Convicted Murderer's Past, Mental Health Take Center Stage in Court

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The prosecution's push for the death penalty for convicted College Station murderer Stanley Robertson continued Monday, and the killer's wife was among those testifying before the defense began its case to spare Robertson's life.

Before closing its case pending rebuttal witnesses, the State of Texas called Roschelle Robertson, Stanley's wife of 14 years, to discuss their relationship. Stanley left Alabama for Texas in 2008 to pursue work. Roschelle discussed rocky times before he left Alabama, including one occasion where he threatened to kill her. She also noted that he lied to her about being in a relationship with Tammy Toliver.

Thursday, Stanley Robertson, 45, was found guilty of capital murder after about two hours of deliberation by the jury.

In August 2010, he attacked Tammy's mother, Annie Toliver, in the parking lot of the College Station Walmart, stabbed her more than 30 times, eventually dumped her body in Fort Worth, then led police there on a chase that ended with him slamming intentionally into an officer's patrol car.

Robertson told police and Tammy that she was the catalyst for his actions. Robertson had been arrested in July 2010, accused of holding a knife to Tammy's throat in front of her children, then holding her hostage. Robertson said because Tammy hadn't visited him in jail or returned his calls, he was exacting revenge by attacking her mother.

The jury has two options for punishment: life in prison without parole, or the death penalty.

Monday afternoon, the defense began its presentation, arguing that Robertson is mentally retarded, and thus unable to be executed by ruling of the U.S. Supreme Court. Attorney John Wright said Robertson grew up in extreme poverty in the cotton fields of Alabama, his mother exposed to pesticides that could have affected his development. Wright said Robertson had very little education, and also fell into the wrong crowd once he got to Texas.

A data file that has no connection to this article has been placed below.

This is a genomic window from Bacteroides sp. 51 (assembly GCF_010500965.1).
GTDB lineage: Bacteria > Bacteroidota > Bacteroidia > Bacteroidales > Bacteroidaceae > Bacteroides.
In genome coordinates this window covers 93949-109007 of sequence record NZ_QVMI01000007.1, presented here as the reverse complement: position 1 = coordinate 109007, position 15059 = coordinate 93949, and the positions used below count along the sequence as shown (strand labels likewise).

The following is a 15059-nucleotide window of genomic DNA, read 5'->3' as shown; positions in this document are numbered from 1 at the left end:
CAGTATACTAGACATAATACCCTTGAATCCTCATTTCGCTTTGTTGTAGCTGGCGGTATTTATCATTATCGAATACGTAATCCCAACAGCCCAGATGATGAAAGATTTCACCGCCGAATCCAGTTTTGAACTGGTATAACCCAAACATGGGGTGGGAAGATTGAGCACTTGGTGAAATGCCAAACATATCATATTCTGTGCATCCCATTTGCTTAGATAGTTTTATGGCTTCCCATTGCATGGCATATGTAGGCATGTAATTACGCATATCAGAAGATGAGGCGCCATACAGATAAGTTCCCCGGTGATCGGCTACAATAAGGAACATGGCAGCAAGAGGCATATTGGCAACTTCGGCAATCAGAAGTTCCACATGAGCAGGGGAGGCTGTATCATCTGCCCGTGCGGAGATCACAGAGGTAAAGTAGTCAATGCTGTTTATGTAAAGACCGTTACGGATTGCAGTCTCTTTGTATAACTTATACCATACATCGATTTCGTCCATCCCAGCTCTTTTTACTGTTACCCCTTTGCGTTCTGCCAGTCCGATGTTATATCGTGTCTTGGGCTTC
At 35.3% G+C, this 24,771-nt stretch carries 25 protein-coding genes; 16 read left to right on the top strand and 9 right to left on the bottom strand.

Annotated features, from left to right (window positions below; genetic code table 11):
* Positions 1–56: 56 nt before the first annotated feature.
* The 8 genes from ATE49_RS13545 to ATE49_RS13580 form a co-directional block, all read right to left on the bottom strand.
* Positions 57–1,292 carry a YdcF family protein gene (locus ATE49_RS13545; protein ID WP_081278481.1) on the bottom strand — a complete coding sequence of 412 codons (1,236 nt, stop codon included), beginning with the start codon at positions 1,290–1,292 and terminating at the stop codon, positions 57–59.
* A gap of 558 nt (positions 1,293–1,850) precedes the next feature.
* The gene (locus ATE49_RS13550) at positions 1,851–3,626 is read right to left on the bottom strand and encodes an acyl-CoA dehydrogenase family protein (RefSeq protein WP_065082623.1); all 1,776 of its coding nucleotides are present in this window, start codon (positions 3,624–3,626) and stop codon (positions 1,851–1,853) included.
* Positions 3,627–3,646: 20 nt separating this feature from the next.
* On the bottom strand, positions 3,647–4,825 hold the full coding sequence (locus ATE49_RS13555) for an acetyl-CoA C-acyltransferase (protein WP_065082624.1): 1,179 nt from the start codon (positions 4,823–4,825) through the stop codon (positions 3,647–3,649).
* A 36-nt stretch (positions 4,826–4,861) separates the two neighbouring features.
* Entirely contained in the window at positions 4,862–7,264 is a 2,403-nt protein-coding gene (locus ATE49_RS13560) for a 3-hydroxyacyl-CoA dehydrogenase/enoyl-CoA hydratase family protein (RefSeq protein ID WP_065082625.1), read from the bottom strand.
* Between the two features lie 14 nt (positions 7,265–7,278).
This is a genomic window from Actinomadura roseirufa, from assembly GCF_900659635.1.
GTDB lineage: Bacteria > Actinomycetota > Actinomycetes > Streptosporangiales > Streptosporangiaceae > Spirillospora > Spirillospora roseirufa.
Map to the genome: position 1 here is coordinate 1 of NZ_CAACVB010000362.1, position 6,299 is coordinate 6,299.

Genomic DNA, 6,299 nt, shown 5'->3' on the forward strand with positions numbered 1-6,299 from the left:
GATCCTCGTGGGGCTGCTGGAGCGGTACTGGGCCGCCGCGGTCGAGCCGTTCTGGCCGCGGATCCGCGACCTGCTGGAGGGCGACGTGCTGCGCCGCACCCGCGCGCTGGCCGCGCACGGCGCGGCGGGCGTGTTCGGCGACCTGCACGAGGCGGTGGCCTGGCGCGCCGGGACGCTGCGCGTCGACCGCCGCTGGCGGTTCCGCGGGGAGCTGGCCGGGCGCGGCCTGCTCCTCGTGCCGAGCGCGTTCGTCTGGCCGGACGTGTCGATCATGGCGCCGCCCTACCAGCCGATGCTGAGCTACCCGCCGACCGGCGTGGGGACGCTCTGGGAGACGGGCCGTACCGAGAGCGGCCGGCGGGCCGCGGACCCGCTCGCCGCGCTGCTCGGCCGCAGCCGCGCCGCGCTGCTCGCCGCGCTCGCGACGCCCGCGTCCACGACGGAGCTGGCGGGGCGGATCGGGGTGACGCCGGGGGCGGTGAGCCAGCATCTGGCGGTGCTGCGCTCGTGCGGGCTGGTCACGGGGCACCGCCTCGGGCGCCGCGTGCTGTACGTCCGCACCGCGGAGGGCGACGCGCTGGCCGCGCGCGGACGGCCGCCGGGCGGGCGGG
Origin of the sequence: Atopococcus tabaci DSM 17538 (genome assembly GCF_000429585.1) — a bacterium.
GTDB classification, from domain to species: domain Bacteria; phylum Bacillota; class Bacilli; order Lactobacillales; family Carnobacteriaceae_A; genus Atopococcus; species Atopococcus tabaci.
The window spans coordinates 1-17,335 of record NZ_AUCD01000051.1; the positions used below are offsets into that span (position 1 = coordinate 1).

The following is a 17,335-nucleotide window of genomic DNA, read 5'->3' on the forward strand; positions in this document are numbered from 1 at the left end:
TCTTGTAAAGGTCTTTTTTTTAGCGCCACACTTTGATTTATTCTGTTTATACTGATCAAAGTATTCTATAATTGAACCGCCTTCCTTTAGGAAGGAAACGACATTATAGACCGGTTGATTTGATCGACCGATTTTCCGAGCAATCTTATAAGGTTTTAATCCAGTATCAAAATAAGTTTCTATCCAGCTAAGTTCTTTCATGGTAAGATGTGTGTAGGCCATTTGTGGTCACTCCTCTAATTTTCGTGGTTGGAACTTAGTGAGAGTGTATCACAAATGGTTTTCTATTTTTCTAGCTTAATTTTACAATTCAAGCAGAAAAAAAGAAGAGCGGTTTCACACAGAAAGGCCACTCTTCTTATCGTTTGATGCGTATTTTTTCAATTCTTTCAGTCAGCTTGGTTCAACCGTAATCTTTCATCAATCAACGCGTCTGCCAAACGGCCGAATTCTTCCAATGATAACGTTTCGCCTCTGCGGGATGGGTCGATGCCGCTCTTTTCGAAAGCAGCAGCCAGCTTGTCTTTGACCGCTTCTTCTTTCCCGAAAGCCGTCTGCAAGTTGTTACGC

The defense first called Roschelle Robertson's daughter, Mercedes, who testified that Stanley was a father figure for her and her two brothers, whose father wasn't present. They called Stanley "Dad," and he helped them with their education until it got too difficult for him. Mercedes says she passed Stanley by junior high school.

On cross examination Monday morning, Roschelle also discussed Stanley's education deficiencies. Roschelle talked about how Stanley tried to get a GED, but failed. It took him a month to learn how to write a check, and he didn't initially understand how to use a phone book. She also helped him with job applications.

Stanley did have a nine-year employment stint at an Alabama cabinet company among other jobs, but came to Texas because he said he had nephews that could help him with work there.

Also testifying Monday morning for the State was the sister of Robertson's ex-girlfriend, who claims in 1994, Robertson raped her after a night out. The woman was dating Robertson's brother at the time.

The afternoon was filled with testimony from siblings of Robertson discussing the hard work in the farm fields and the pesticides that were ever present. A deposition from Robertson's dying mother was also played for the jury. All family members said they were a close-knit group.

Also, an official with an Alabama school district who happened to attend school with Robertson discussed files pertaining to Robertson's education. While many were destroyed in a scheduled purging of old documents, the school employee said Robertson's file was marked to indicate he had mental deficiencies, but he was not classified as mentally retarded. She confirmed that Robertson took special education classes while in school.

Roschelle Robertson, Stanley's wife, testifies